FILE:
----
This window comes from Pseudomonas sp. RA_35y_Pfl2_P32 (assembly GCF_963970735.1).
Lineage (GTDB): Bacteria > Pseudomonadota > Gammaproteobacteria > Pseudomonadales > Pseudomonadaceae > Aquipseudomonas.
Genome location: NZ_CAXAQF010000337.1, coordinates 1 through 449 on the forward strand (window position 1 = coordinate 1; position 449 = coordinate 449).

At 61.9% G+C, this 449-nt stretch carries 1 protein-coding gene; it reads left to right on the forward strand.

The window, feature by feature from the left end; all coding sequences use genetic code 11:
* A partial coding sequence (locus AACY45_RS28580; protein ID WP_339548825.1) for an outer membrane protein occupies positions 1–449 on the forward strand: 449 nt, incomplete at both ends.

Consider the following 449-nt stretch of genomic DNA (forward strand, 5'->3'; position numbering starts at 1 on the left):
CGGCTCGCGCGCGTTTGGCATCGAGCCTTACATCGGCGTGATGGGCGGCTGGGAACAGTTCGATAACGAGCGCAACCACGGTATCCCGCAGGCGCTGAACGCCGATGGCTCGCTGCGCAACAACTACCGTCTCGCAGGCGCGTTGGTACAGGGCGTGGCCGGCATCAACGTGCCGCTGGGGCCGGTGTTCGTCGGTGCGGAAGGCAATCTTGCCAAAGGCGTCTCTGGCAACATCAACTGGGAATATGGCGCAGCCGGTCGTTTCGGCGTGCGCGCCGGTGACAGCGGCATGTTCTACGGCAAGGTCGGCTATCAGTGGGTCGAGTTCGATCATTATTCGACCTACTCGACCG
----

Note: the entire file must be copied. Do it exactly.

This window comes from Pseudomonas sp. RA_35y_Pfl2_P32 (assembly GCF_963970735.1).
Lineage (GTDB): Bacteria > Pseudomonadota > Gammaproteobacteria > Pseudomonadales > Pseudomonadaceae > Aquipseudomonas.
Genome location: NZ_CAXAQF010000337.1, coordinates 1 through 449 on the forward strand (window position 1 = coordinate 1; position 449 = coordinate 449).

At 61.9% G+C, this 449-nt stretch carries 1 protein-coding gene; it reads left to right on the forward strand.

The window, feature by feature from the left end; all coding sequences use genetic code 11:
* A partial coding sequence (locus AACY45_RS28580; protein ID WP_339548825.1) for an outer membrane protein occupies positions 1–449 on the forward strand: 449 nt, incomplete at both ends.

Consider the following 449-nt stretch of genomic DNA (forward strand, 5'->3'; position numbering starts at 1 on the left):
CGGCTCGCGCGCGTTTGGCATCGAGCCTTACATCGGCGTGATGGGCGGCTGGGAACAGTTCGATAACGAGCGCAACCACGGTATCCCGCAGGCGCTGAACGCCGATGGCTCGCTGCGCAACAACTACCGTCTCGCAGGCGCGTTGGTACAGGGCGTGGCCGGCATCAACGTGCCGCTGGGGCCGGTGTTCGTCGGTGCGGAAGGCAATCTTGCCAAAGGCGTCTCTGGCAACATCAACTGGGAATATGGCGCAGCCGGTCGTTTCGGCGTGCGCGCCGGTGACAGCGGCATGTTCTACGGCAAGGTCGGCTATCAGTGGGTCGAGTTCGATCATTATTCGACCTACTCGACCG